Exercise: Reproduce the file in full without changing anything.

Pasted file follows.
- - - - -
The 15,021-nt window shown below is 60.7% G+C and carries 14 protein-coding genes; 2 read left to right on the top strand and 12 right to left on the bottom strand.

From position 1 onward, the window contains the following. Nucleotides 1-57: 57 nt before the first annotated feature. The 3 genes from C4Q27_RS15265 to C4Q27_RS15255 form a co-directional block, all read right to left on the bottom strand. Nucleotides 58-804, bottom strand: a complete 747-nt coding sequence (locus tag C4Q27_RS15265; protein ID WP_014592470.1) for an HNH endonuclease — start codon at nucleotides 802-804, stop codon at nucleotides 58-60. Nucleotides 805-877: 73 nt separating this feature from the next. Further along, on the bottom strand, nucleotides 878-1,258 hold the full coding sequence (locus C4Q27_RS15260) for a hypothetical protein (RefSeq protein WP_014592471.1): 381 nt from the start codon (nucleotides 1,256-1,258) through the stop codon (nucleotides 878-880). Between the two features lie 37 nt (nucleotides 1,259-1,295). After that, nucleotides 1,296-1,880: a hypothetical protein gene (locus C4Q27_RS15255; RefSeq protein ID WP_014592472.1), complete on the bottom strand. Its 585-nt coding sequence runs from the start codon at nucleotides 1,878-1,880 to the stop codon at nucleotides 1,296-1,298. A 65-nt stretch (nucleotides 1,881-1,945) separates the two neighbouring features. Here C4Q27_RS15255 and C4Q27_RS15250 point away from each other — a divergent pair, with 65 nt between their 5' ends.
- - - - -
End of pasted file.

The 15,021-nt window shown below is 60.7% G+C and carries 14 protein-coding genes; 2 read left to right on the top strand and 12 right to left on the bottom strand.

From position 1 onward, the window contains the following. Nucleotides 1-57: 57 nt before the first annotated feature. The 3 genes from C4Q27_RS15265 to C4Q27_RS15255 form a co-directional block, all read right to left on the bottom strand. Nucleotides 58-804, bottom strand: a complete 747-nt coding sequence (locus tag C4Q27_RS15265; protein ID WP_014592470.1) for an HNH endonuclease — start codon at nucleotides 802-804, stop codon at nucleotides 58-60. Nucleotides 805-877: 73 nt separating this feature from the next. Further along, on the bottom strand, nucleotides 878-1,258 hold the full coding sequence (locus C4Q27_RS15260) for a hypothetical protein (RefSeq protein WP_014592471.1): 381 nt from the start codon (nucleotides 1,256-1,258) through the stop codon (nucleotides 878-880). Between the two features lie 37 nt (nucleotides 1,259-1,295). After that, nucleotides 1,296-1,880: a hypothetical protein gene (locus C4Q27_RS15255; RefSeq protein ID WP_014592472.1), complete on the bottom strand. Its 585-nt coding sequence runs from the start codon at nucleotides 1,878-1,880 to the stop codon at nucleotides 1,296-1,298. A 65-nt stretch (nucleotides 1,881-1,945) separates the two neighbouring features. Here C4Q27_RS15255 and C4Q27_RS15250 point away from each other — a divergent pair, with 65 nt between their 5' ends.